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About this book

This text explores the challenges and possibilities of working with asylum seeking children and young people, including the different aspects of resettlement, alongside the development and sustainability of good standards of practice. A valuable resource for students and practitioners wanting to understand current debates and support unaccompanied minors.

Table of Contents

Chapter 1. Telling the Stories of Unaccompanied Asylum Seeking and Refugee Children

Social work with unaccompanied refugee children presents social workers with a new challenge. The position of children so completely dislocated from their parents, family, country, culture, language and religion is not replicated in the issues facing professionals working with UK children. Added to this is the traumatic experiences of many children who have faced war, civil conflict or persecution. And lastly there is the unresolved issue of their status as asylum seekers. This makes them an extremely vulnerable group. However, within this there is much evidence of enormous resilience, strength and determination. Finding a way of relating to this very challenging issue means understanding some very complex stories. These stories have many dimensions to them — political, social, psychological and historical. Bringing this together in a chapter which reflects this complexity has meant identifying some helpful concepts and then exploring them in a way that illustrates not only how they might be used but most particularly how they might develop over time. I have chosen to do this by re-telling the story of Andersen’s ‘The Ugly Duckling’. The reader is then invited to use their imagination to make connections between the concepts outlined at the beginning of the chapter, the words of unaccompanied children themselves and a fairy tale.
John Simmonds

Chapter 2. The Legal and Policy Frameworks that Govern Social Work with Unaccompanied Asylum Seeking and Refugee Children in England

In recent years, social work practitioners have become more experienced in their work with unaccompanied children, resulting in their increased awareness of the limitations placed on their work by the particular circumstances of the client group. It is often perceived by social work practitioners that immigration legislation ‘overrides’ the aims and objectives of social work itself. This incompatibility is sometimes expressed as a ‘clash’ or ‘tension’ between immigration policy and policy affecting children, including children who are in need of social work intervention. Guidance issued by the Association for Directors of Social Services (ADSS) makes recognition of this: ‘Many social workers experience a tension between care and immigration legislation’ (ADSS, 2005: 6).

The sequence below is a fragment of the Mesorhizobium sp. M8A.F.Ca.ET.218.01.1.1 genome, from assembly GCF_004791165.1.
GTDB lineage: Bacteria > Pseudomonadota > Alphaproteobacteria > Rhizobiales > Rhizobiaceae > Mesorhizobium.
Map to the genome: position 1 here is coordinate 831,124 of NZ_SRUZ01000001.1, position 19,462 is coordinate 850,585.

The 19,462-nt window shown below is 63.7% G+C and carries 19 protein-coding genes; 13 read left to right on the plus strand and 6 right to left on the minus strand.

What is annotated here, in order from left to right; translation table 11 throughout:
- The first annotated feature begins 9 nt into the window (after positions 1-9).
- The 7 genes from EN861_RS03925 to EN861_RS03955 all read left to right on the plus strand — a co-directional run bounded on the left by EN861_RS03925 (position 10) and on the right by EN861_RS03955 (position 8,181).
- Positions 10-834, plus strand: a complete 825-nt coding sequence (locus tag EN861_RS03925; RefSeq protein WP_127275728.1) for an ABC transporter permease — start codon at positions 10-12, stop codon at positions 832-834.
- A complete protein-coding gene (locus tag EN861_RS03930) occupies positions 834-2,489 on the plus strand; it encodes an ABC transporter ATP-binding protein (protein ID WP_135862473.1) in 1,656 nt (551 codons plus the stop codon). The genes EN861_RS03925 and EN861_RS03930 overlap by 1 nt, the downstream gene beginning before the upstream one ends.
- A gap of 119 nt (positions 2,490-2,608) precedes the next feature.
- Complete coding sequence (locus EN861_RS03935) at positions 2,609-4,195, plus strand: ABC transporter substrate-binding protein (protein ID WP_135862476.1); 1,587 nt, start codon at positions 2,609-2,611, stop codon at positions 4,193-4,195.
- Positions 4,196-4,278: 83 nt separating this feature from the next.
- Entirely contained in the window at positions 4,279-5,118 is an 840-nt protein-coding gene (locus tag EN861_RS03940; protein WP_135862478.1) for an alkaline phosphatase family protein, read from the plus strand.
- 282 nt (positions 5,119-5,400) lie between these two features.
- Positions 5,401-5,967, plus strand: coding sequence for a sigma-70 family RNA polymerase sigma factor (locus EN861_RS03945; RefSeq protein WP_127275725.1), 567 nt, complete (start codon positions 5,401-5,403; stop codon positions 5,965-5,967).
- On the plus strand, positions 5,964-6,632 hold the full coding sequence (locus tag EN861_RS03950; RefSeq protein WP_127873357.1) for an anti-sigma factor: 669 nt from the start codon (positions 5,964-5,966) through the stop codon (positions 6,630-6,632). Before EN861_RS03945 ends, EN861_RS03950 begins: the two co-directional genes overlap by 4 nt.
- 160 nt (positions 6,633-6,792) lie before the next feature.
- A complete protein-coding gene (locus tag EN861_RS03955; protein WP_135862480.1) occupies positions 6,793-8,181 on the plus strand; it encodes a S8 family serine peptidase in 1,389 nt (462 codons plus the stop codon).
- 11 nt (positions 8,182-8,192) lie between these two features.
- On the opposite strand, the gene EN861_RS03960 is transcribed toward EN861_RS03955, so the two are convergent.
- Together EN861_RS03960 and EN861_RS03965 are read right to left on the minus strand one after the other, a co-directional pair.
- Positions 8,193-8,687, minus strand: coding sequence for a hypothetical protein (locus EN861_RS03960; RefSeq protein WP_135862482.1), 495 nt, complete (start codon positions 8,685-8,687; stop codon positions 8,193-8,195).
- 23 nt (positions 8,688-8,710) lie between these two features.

Judith Dennis

Chapter 3. Practitioner Stories

Social Workers, like asylum seekers, sometimes appear to stand in public esteem on the margins of respectability. In a territory that is ambivalent or one in which commentators are poorly informed about the demands of day-to-day practice, there is a tendency to shunt images of social workers into easy and negative compartments — incompetent, bureaucratic, controlling, permissive, abusive, ‘politically correct’, unskilled and lacking common sense, and so on (Ferguson, 2003). Within these labels, stories told about social work practice with unaccompanied minors are generally rather bleak (Stanley, 2001; Humphries, 2004). The formula used by some commentators is simple. They begin with an image of unaccompanied minors as vulnerable and needy. They argue for better resources and practices to alleviate need. They find that social services are poor, disorganised or defensive. They make recommendations for change. There is a confirmation of deficit and it is perhaps unsurprising that when looking for problems, problems are found and manipulated into shapes that give simple messages of need and blame that can rub out the complex lived realities that are part of everyday practice. Social workers are said to fail these children at a number of levels, both organisationally and in direct practice. For example, assessments of their needs are described as rather rudimentary, and the provision of care as a lottery, with a few winners amongst many losers (Kohli, 2007).
Ravi K. S. Kohli